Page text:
The group benefits space is complicated, especially for outsiders. As part of the design team at ThreeFlow, and an outsider myself, I know firsthand how difficult it can be to understand the insurance industry's nuances. Fortunately, what we lack in experience, we compensate for with curiosity.
Curiosity in design manifests itself through qualitative research endeavors. When our team doesn't know something, we're not deterred. We take it as an opportunity to talk with our users and understand their challenges. These conversations get us closer to a complete understanding of their jobs' standard processes and workflows.
We have the chance to peek into the world of all types of users: brokers to carriers and daily admins to C-level executives. By working hand-in-hand, we can discover usage patterns, see where obstacles or repetitive tasks can be removed, and gain insight into possible enhancements.
Solving customer problems through design
If you've never worked with a product design team before, let me give you a quick overview. ThreeFlow's product design team is responsible for three main areas:
- providing expertise in design best practices,
- evangelizing for the end user,
- translating user and business needs into what you see on screen (the user interface).
As designers, we need to remember that we don't work in an industry where you see a lot of technological innovation. Given that, we try not to reinvent the wheel too often. Instead, we try to use patterns our users are already familiar with, for example, what you'd encounter in Microsoft products.
But our users provide us with the insight we need to use our design expertise wisely.
Sometimes they help us see when a new feature needs to be refined. Like when we were testing a new way to invite new carriers or add additional carrier contacts to an active market event. This feature, which isn't used often but is essential when it is used, wasn't discoverable by the user in the first iteration. That would result in users not knowing it's there and potentially reaching out to our support team to make updates on their behalf - adding significant time and energy to their efforts. We tested a second iteration, and users found that the workflow was much more intuitive. By learning about this in user testing, we were able to improve the workflow and avoid future headaches.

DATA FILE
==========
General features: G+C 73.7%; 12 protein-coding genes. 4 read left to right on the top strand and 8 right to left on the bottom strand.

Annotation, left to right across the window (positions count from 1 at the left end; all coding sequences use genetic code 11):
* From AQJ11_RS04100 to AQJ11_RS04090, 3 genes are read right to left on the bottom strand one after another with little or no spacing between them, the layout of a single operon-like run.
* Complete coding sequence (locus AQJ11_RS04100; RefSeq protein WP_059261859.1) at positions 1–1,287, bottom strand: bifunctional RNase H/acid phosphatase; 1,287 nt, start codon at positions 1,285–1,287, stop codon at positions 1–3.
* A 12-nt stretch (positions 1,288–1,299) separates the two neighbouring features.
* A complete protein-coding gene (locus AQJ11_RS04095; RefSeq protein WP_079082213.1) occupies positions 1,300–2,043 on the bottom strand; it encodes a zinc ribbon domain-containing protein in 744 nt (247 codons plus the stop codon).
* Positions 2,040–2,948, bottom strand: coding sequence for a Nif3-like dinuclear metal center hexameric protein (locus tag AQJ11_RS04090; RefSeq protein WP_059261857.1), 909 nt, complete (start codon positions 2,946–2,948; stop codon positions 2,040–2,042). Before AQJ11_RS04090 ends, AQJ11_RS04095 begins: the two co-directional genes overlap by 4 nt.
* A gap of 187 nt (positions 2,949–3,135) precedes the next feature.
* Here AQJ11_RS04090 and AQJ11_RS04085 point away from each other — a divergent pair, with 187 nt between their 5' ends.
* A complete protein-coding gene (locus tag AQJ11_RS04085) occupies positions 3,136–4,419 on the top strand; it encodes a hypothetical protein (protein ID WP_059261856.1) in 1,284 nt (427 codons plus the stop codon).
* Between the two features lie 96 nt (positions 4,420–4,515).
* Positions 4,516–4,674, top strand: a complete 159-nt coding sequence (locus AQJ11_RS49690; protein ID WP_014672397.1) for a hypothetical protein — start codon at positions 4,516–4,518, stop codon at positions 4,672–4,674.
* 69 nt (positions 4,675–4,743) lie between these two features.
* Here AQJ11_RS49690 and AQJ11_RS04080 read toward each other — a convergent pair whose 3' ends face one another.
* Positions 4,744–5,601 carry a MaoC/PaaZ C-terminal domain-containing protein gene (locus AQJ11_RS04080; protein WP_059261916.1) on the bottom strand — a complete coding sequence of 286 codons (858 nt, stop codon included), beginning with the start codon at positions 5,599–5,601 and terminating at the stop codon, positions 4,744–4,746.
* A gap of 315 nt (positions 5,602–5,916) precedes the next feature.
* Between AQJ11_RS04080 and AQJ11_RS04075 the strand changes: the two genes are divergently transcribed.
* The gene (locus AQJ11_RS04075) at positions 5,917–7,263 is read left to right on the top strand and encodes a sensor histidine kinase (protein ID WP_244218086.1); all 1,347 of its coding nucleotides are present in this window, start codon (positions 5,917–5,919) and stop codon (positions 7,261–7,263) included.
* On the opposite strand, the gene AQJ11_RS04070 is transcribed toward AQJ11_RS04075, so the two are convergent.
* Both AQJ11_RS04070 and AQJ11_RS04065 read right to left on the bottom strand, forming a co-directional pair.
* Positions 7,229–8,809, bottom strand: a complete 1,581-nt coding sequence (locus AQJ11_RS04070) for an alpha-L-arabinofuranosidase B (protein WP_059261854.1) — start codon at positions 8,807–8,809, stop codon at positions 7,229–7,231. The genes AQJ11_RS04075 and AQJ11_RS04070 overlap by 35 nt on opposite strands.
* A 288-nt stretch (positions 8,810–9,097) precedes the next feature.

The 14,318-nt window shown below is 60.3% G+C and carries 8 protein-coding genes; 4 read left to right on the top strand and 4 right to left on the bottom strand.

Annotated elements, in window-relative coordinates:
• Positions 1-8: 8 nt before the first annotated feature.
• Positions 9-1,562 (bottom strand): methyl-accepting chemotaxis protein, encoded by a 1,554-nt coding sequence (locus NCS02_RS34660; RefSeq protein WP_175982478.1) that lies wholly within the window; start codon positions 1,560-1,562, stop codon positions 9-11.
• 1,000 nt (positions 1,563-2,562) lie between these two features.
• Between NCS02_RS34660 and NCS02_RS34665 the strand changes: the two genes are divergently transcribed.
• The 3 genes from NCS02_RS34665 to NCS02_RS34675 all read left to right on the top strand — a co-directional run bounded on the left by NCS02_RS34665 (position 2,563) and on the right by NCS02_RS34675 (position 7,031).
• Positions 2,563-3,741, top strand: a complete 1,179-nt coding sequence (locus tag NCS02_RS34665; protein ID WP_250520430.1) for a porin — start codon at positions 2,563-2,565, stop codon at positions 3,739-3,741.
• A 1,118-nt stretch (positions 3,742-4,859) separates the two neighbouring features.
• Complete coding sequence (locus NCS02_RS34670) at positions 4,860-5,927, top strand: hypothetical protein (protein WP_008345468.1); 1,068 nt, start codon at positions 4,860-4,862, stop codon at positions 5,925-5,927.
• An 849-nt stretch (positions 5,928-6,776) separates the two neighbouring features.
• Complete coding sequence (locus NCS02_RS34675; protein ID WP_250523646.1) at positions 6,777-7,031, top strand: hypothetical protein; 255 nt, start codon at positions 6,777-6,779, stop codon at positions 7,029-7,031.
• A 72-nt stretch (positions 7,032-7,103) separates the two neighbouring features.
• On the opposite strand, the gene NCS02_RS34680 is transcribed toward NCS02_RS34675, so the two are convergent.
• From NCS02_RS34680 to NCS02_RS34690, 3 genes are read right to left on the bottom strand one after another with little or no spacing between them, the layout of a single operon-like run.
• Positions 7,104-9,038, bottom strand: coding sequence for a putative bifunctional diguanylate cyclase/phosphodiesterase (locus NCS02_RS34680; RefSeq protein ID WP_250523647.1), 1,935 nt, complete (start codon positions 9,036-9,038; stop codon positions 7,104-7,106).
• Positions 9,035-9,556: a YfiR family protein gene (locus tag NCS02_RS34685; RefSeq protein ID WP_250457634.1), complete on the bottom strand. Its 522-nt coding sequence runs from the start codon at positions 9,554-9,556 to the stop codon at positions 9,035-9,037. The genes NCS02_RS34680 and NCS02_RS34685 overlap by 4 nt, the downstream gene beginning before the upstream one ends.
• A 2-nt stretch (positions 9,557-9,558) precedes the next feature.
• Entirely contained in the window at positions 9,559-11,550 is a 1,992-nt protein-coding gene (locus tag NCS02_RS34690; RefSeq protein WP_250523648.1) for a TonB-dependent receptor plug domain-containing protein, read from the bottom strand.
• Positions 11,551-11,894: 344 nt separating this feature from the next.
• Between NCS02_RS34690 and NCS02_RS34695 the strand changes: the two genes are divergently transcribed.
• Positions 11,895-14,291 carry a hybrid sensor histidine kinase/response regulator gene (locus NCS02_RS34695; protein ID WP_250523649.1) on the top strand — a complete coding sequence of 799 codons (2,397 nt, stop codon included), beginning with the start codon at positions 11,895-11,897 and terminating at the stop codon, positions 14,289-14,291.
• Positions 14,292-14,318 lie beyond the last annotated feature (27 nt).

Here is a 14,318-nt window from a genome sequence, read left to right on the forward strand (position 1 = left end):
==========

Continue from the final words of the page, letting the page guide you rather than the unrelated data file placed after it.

Our process includes as much face-time with our users as we can get. This can mean showing them something that isn't quite right or even completely wrong. But being wrong at the design stage is a net positive. It means our team has learned something new to benefit the design in question and the group as a whole. When one of us learns something, we all learn something!
Want to get involved?
The design team is always looking for ways to improve our understanding of the insurance industry. If you're interested in being included in future discussions that make our product better, reach out to your client experience or partnership representative.
About Patti Sievert
Patti leads the product design team at ThreeFlow. She's been designing things for the internet professionally for 13 years but unprofessionally for much longer. She started at ThreeFlow in 2018 and has grown the design team from one to six strong since then. When she's not pushing pixels, you can find her creating colorful messes with her 2-year-old or relaxing at the beach.